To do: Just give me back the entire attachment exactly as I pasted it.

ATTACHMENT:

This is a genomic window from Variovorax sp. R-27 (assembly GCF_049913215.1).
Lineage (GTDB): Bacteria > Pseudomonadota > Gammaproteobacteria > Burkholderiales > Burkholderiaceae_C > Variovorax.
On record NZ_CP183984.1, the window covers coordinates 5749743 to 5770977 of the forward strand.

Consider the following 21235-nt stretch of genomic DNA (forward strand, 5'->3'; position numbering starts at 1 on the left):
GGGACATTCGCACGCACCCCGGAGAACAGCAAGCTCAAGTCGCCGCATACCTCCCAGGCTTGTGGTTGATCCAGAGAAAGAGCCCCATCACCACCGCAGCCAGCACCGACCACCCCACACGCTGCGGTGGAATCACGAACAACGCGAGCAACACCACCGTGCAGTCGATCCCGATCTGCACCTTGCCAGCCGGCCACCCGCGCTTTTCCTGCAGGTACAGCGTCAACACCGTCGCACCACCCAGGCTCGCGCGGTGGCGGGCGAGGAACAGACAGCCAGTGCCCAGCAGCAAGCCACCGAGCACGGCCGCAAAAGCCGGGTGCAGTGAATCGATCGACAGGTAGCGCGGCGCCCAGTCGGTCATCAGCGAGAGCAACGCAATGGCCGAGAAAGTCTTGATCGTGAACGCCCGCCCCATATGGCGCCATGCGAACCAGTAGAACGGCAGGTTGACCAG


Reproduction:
This is a genomic window from Variovorax sp. R-27 (assembly GCF_049913215.1).
Lineage (GTDB): Bacteria > Pseudomonadota > Gammaproteobacteria > Burkholderiales > Burkholderiaceae_C > Variovorax.
On record NZ_CP183984.1, the window covers coordinates 5749743 to 5770977 of the forward strand.

Consider the following 21235-nt stretch of genomic DNA (forward strand, 5'->3'; position numbering starts at 1 on the left):
GGGACATTCGCACGCACCCCGGAGAACAGCAAGCTCAAGTCGCCGCATACCTCCCAGGCTTGTGGTTGATCCAGAGAAAGAGCCCCATCACCACCGCAGCCAGCACCGACCACCCCACACGCTGCGGTGGAATCACGAACAACGCGAGCAACACCACCGTGCAGTCGATCCCGATCTGCACCTTGCCAGCCGGCCACCCGCGCTTTTCCTGCAGGTACAGCGTCAACACCGTCGCACCACCCAGGCTCGCGCGGTGGCGGGCGAGGAACAGACAGCCAGTGCCCAGCAGCAAGCCACCGAGCACGGCCGCAAAAGCCGGGTGCAGTGAATCGATCGACAGGTAGCGCGGCGCCCAGTCGGTCATCAGCGAGAGCAACGCAATGGCCGAGAAAGTCTTGATCGTGAACGCCCGCCCCATATGGCGCCATGCGAACCAGTAGAACGGCAGGTTGACCAG